Zany colors. Wacky flavors! And somewhere, the perfect martini.
Thursday, June 20, 2002
Photo by Randy Tunnell.
Photo: Not Fakin'' Shaken-Bond was wasting his breath-real martinis are always shaken, never stirred.
Ah, the martini. The quintessential American drink, the libation of movie stars and Manhattanites. It says Hollywood chic in a way that Bud never could. Bette Davis clutched one as she stumbled down the stairs in All About Eve. Bogart lifted one to Bergman in Casablanca. And Bond wouldn''t be Bond without it.
The first martini was mixed somewhere in northern California around 1870, probably in the town of Martinez-hence the name. One source claims that first recipe called for four parts sweet red vermouth to one part gin, a sickly sweet combo only slightly relieved by a few drops of aromatic bitters. Later in the century the gin-to-vermouth ratio evened out at 50-50, with a cherry plopped into the glass.
The martini fell from favor during the 1960s and ''70s, then made a comeback, along with making money, in the 1990s. The newly loaded crowded into martini bars on both coasts, demanding the drinks their parents drank, only updated. Sweeter, fruitier, more complex, more rare! Blue, green, fuschia, violet!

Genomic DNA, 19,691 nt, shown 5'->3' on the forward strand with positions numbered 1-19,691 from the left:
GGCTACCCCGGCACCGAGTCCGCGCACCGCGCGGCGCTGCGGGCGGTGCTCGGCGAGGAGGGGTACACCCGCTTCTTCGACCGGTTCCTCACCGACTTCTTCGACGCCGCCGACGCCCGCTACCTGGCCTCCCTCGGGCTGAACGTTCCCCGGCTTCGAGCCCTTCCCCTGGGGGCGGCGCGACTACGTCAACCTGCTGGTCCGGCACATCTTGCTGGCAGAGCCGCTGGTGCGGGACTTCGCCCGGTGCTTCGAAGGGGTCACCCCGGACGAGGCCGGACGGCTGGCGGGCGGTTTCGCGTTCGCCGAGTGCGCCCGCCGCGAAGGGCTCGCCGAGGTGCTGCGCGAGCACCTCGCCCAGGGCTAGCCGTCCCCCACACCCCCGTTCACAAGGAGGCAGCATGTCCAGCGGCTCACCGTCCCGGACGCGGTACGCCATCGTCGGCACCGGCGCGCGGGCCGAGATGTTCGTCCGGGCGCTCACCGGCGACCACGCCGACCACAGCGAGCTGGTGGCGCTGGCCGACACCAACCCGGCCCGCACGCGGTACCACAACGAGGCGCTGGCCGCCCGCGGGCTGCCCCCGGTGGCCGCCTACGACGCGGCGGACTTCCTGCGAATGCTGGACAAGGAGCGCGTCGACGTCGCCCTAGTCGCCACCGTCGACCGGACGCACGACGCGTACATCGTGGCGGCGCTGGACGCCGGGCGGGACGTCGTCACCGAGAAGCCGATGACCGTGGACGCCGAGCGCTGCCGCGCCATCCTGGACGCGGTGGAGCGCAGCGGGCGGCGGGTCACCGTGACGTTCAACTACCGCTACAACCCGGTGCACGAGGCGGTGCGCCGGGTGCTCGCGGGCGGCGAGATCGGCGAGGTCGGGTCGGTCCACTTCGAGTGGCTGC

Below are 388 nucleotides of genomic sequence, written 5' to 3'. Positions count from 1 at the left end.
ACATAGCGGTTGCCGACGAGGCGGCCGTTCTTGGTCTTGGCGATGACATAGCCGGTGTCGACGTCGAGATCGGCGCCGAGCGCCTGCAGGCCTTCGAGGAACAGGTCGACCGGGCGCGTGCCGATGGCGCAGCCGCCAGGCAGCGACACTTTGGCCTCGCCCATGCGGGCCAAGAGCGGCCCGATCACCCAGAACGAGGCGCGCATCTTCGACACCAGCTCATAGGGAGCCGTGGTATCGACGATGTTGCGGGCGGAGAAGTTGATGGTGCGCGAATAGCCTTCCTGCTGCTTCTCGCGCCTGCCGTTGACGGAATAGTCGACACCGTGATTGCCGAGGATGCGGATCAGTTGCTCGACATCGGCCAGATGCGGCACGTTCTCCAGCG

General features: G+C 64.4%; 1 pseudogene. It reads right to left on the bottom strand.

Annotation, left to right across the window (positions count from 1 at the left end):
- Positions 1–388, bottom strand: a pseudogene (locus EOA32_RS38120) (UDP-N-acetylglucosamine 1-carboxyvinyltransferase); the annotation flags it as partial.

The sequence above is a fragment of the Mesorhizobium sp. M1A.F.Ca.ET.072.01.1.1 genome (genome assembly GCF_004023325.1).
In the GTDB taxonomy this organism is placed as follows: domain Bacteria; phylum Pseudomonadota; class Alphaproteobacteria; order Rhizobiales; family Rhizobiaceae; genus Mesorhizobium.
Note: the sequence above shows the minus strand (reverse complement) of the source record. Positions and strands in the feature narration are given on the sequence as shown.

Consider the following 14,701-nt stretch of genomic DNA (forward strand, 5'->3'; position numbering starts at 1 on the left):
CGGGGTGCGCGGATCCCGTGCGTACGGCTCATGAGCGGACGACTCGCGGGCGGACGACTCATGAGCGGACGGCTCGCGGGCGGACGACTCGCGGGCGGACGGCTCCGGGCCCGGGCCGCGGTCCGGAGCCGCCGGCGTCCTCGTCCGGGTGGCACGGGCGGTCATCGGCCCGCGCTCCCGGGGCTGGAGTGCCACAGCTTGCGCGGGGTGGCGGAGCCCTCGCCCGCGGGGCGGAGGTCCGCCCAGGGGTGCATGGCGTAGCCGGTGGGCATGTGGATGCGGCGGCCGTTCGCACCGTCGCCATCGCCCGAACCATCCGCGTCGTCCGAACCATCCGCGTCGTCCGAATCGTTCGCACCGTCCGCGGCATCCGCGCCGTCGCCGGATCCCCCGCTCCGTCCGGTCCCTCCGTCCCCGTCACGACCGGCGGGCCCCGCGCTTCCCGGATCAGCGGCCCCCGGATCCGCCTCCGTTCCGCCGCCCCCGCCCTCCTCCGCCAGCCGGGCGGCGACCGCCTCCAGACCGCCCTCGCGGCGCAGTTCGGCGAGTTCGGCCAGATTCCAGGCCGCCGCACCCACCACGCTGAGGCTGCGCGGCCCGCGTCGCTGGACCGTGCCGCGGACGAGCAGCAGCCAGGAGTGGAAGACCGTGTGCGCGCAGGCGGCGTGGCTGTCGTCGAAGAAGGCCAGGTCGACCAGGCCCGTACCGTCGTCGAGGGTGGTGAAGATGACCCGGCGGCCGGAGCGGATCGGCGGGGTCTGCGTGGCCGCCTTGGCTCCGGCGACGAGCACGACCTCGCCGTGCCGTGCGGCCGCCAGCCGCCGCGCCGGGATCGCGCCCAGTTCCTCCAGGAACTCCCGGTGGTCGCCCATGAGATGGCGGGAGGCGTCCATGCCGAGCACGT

Today, almost any gin- or vodka-based cocktail can get away with calling itself a martini. But the true martini is made from gin. Pure, ice-cold gin. One can use vodka, but that makes it a vodkatini, a perfectly legitimate drink invented some 50 to 70 years after the martini. But if I wanted vodka, I''d drink a Bloody Mary.
The traditional martini is three parts gin to one part dry vermouth. The less vermouth, the drier the martini. Some people drip a little vermouth on top of their ice cubes, swish it around and pour it off before adding the gin, so just a hint remains. Others forego the vermouth entirely. If the gin''s good enough-and it should be-why muddy the issue? Pop in an olive, and voila! Juniper perfection.
"I''m pretty much old school," confesses Greg, who''s been bartending for 17 years at the Whaling Station on Cannery Row. "A martini is a martini and a cocktail is a cocktail. In those martini bars, they call anything that comes in a glass a martini, but a martini is just gin or vodka."
Greg is shaking up a couple of ounces of Bombay as he speaks. He''s put a few ice cubes in his silver shaker, and by the time he''s done shaking and pours it out, the drink is laced with tiny ice crystals, just enough so the gin stays chilled for as long as it takes a reasonable person to down it.